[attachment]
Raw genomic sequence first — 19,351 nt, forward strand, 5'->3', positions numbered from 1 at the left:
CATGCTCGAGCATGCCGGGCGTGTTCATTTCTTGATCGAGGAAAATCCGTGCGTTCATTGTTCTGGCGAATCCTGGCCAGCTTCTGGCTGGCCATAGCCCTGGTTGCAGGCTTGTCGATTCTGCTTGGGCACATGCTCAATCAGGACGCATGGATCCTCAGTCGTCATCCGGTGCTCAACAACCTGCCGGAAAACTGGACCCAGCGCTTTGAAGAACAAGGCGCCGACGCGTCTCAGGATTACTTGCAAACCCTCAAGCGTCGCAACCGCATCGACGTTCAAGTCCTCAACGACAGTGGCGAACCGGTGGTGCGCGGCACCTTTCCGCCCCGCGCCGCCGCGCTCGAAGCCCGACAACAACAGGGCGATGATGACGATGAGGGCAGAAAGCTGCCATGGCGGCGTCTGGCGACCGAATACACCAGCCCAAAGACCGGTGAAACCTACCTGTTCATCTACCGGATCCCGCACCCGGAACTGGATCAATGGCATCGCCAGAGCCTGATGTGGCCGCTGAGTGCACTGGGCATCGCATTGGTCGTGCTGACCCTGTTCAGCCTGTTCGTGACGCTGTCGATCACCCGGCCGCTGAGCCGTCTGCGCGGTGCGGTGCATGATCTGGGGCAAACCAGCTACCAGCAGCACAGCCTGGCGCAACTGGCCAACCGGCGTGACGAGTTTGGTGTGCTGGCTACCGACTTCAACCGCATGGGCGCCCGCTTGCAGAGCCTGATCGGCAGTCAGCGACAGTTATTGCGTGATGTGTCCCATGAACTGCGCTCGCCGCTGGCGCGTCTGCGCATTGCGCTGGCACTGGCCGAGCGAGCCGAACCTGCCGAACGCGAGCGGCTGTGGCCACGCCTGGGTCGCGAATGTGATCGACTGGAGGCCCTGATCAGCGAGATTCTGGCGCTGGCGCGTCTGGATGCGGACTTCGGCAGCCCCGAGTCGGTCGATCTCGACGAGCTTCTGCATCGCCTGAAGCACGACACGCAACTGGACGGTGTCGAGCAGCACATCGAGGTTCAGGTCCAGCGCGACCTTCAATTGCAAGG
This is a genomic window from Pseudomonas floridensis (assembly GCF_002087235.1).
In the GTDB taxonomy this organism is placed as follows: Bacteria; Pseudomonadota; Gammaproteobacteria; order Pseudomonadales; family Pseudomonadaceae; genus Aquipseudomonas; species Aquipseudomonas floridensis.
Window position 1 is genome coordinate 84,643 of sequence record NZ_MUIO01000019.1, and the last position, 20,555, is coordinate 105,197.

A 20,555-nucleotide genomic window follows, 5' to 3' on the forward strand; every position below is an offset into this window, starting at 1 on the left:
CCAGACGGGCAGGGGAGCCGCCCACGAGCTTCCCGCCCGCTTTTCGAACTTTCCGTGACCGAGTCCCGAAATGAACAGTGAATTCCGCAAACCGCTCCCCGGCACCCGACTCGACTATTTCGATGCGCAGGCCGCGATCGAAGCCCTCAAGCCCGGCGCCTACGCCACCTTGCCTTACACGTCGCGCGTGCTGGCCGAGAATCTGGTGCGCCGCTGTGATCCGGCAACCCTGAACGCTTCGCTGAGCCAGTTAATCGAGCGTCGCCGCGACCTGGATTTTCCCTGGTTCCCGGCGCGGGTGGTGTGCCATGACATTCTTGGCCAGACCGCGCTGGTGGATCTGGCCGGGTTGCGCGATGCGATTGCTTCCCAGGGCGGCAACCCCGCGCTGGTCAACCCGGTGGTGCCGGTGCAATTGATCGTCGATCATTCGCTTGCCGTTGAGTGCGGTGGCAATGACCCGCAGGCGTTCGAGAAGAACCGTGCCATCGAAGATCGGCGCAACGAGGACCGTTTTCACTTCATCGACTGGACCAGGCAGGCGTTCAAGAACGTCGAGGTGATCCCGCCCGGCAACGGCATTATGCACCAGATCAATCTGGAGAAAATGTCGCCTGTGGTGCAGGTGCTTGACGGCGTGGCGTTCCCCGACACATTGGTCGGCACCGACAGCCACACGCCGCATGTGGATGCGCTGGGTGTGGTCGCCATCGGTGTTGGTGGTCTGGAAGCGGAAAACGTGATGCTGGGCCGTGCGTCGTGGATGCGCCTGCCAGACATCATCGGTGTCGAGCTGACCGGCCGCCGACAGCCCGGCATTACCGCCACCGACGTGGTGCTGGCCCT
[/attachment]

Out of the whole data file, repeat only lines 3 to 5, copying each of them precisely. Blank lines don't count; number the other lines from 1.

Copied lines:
This is a genomic window from Pseudomonas floridensis (assembly GCF_002087235.1).
In the GTDB taxonomy this organism is placed as follows: Bacteria; Pseudomonadota; Gammaproteobacteria; order Pseudomonadales; family Pseudomonadaceae; genus Aquipseudomonas; species Aquipseudomonas floridensis.
Window position 1 is genome coordinate 84,643 of sequence record NZ_MUIO01000019.1, and the last position, 20,555, is coordinate 105,197.